Jerome Elks Lodge celebrates 90 years
CLARKDALE - It all started April 19, 1919, when the Benevolent and Protective Order of Elks of the Jerome Lodge 1361 was formed. The lodge met on the sixth floor of the Jerome Opera House.
The first Exalted Ruler was F.E. Smith. A.E. Weidman was the first secretary, and Harry Parker served as the first treasurer.
The first motion ever made by the lodge was to set the initiation fee at $50. That motion failed for lack of a second. The next motion passed, setting that fee at $35. The annual dues were set at $12.
At the second meeting on May 2, 1919, members passed a motion requiring all applicants for membership to take a physical examination. The lodge had 14 applicants at that time.
Now, 90 years later, the Jerome Elks Lodge will celebrate its longevity Saturday. The event will feature DJ Jox in the Box playing music from the 1950s to the present. The public is invited to the celebration, and dress code is "monsoon casual." Cost is $15 per person, and that includes a New York steak barbecue dinner. Doors open at 4 p.m. and dinner will be served at 5:30.
The Elks National Foundation will provide two $250 grants for the local lodge to present to the Old Town Mission and Catholic Charities.
"When the mines closed down, they moved to Clarkdale," said Jo Krieger, Elks Lady. That location was over the old theater next to the old fire station.
In the late 1950s Rowland Wilpitz donated five acres where the present lodge is now located.
"From in town Clarkdale, they moved here," Kreiger said. The current location is 100 S. Main St.
The May 1927 issue of The Verde Elk states that the lodge membership was 449. That was a worry to the membership because it was the first time the membership had dropped since the formation of the Jerome lodge. The peak was reached in April 1926 with 451 members.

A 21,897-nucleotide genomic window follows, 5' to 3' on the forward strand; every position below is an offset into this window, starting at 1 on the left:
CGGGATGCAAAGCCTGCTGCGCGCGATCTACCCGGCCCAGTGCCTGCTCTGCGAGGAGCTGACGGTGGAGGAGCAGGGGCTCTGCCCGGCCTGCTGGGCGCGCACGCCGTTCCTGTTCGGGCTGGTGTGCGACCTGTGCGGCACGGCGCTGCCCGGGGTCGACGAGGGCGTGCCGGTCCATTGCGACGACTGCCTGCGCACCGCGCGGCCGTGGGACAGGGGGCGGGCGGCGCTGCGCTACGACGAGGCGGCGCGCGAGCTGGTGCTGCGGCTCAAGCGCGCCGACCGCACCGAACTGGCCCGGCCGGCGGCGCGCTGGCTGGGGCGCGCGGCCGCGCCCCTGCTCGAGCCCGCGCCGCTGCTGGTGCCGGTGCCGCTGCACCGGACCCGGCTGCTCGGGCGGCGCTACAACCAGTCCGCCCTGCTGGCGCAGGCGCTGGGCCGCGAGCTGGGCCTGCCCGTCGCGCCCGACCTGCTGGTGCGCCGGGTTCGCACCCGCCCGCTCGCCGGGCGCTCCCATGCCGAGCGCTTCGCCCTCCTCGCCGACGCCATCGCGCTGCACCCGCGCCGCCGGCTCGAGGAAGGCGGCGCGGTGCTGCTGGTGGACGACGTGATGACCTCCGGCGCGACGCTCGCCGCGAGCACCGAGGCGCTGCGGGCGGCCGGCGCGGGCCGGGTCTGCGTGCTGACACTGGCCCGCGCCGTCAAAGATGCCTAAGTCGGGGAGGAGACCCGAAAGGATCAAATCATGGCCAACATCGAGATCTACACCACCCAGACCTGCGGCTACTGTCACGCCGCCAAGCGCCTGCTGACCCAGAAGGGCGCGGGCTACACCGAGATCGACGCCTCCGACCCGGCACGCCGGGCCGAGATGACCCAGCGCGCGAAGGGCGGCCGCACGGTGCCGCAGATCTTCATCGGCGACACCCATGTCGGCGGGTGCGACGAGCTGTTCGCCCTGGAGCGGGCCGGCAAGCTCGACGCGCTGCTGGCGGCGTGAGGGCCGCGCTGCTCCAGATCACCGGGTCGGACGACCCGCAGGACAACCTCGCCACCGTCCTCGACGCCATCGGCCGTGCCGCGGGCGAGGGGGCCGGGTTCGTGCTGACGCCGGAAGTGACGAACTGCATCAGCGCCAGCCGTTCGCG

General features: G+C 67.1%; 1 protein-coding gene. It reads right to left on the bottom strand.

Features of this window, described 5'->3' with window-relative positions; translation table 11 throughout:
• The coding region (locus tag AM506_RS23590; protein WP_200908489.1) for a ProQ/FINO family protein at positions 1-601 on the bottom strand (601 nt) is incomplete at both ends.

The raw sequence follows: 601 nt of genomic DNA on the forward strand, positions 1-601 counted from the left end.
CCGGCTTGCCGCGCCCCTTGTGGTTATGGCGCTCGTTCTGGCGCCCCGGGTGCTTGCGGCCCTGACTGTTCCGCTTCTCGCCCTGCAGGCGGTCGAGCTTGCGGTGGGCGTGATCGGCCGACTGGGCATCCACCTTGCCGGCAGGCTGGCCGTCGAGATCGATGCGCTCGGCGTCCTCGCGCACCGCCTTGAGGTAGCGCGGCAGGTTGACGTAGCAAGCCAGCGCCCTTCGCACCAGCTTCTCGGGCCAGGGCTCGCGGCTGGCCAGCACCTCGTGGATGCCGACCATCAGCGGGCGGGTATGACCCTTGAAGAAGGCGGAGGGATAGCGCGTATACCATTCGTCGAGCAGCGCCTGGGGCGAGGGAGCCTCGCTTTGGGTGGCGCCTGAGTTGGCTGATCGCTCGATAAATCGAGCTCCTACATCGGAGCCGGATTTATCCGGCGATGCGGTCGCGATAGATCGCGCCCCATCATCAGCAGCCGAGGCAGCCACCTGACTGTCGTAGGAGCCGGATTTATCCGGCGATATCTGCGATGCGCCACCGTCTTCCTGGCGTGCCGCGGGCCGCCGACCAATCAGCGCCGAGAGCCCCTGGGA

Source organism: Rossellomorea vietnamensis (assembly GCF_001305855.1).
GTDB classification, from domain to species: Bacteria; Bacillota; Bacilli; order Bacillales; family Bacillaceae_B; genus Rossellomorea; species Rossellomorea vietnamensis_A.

The membership now hovers around 215 members, according to Exalted Ruler Jeannette Kullman.
Minutes of the lodge show that in 1945 Brother Jovanovich shot the first legal elk in Arizona. He donated the antlers to the lodge. In 1977 Lorraine Bode delivered those antlers to a company in Californi,a where they were mounted on a fiberglass elk. That elk is now mounted on the roof of the Jerome Elks Lodge.
Since its beginning, the lodge has seen some significant changes. In February 1995, the first women were initiated into the lodge, and in 2003 Lucille Butler was elected as the first woman exalted ruler.
June 21-22, 1969, the lodge celebrated its 50th Anniversary. A golf tournament and tours of the area for the visiting Elks Ladies were held that Saturday. That night a dinner and dance was held. Michael Westcott was exalted ruler at that time.
What hasn't changed in all those years is the lodge's dedication to community service. "There's a National Elks Foundation that we support," Kullman said.
On the state level, the lodge helps support the Steele Children's Research Center. "We have one floor that we donate to, for premature babies," Kullman said.
"One major emphasis is for veterans," said Bill Allen, trustee.
The lodge also has a Clothe the Children program at Christmas. Kullman said the lodge contacts nurses at area schools to find children in need. "We take the children to Wal-Mart to shop for clothes," she said.
Among several other community projects, the lodge holds an annual Americanism essay contest for fifth through eighth graders.
"We have the drug awareness program," Kullman said. "We go to schools and give out coloring books and talk about drugs."
Members of the lodge also go to local schools each year to give every third-grade student in the Verde Valley a dictionary.